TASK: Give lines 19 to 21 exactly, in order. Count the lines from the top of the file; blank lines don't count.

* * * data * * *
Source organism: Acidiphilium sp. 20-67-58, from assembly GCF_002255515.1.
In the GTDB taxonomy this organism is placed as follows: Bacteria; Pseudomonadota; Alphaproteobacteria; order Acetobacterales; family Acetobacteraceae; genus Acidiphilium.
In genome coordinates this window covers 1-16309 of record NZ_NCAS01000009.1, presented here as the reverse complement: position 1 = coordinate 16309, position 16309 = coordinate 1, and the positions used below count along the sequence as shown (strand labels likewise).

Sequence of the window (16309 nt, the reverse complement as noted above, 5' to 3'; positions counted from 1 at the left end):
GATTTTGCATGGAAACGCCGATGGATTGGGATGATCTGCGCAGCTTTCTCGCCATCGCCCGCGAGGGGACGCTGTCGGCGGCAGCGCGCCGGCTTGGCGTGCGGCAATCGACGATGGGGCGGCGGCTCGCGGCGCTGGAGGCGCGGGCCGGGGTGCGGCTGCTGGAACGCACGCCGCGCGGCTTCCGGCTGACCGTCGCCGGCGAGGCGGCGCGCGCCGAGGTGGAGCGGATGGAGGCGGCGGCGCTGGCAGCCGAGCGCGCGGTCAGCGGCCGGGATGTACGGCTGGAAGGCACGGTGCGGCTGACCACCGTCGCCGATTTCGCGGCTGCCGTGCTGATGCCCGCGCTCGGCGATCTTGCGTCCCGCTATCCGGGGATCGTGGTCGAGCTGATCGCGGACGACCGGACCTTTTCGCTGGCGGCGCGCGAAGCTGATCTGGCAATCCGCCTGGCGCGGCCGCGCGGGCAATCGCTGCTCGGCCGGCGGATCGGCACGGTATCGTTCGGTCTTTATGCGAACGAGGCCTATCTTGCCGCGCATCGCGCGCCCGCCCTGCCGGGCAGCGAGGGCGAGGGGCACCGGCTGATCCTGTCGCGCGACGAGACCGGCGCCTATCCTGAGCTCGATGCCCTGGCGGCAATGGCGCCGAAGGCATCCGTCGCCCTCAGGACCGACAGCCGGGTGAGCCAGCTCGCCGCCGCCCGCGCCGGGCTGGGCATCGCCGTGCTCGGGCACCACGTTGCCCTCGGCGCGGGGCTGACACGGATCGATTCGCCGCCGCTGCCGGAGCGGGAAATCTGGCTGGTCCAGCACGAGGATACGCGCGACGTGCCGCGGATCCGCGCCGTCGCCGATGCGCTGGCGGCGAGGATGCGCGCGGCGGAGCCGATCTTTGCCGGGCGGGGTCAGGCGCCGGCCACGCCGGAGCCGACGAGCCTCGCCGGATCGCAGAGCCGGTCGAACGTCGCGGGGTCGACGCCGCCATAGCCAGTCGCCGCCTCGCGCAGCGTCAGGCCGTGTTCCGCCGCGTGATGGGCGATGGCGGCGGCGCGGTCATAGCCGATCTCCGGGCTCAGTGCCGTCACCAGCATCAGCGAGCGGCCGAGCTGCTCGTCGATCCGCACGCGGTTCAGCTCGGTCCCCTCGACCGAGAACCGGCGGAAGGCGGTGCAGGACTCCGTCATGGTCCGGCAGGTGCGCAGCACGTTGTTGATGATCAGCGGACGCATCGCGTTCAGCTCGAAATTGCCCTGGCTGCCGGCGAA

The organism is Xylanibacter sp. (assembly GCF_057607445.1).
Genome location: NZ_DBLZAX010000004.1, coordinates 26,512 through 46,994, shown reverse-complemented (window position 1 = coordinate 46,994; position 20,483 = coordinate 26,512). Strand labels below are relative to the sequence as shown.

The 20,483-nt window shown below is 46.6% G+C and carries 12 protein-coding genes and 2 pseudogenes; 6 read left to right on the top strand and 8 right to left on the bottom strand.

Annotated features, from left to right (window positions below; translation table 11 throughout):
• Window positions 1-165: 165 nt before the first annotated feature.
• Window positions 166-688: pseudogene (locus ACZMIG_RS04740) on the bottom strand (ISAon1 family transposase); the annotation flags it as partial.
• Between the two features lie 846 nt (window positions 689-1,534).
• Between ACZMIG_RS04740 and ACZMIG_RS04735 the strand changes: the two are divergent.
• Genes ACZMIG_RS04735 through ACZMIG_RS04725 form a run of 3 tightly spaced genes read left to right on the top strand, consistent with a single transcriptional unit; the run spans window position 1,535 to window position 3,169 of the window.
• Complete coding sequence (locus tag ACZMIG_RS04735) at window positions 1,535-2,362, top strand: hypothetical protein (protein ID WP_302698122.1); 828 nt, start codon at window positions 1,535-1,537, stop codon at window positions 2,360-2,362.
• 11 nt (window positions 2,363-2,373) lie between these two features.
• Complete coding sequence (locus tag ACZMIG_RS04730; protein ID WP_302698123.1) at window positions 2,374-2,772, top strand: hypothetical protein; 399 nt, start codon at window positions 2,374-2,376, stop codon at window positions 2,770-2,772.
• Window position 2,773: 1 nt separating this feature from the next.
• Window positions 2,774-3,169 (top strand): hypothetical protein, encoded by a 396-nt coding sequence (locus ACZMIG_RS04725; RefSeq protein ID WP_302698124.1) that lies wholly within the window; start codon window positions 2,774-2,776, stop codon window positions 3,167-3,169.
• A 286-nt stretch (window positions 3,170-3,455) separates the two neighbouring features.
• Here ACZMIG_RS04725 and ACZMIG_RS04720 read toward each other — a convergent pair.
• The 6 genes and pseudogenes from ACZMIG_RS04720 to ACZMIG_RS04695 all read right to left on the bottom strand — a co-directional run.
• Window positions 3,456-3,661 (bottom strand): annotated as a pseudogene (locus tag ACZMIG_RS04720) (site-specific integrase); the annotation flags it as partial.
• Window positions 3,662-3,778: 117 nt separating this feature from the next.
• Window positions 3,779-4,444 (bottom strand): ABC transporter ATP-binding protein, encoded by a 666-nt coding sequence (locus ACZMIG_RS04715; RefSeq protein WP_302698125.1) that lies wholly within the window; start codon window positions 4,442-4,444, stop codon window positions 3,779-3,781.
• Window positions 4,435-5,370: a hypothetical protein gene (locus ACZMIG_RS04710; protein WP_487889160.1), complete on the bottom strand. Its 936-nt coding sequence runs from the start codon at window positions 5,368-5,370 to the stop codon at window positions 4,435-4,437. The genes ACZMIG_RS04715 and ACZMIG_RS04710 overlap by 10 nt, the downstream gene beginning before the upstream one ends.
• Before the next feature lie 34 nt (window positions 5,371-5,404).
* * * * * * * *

• Window positions 2,774-3,169 (top strand): hypothetical protein, encoded by a 396-nt coding sequence (locus ACZMIG_RS04725; RefSeq protein ID WP_302698124.1) that lies wholly within the window; start codon window positions 2,774-2,776, stop codon window positions 3,167-3,169.
• A 286-nt stretch (window positions 3,170-3,455) separates the two neighbouring features.
• Here ACZMIG_RS04725 and ACZMIG_RS04720 read toward each other — a convergent pair.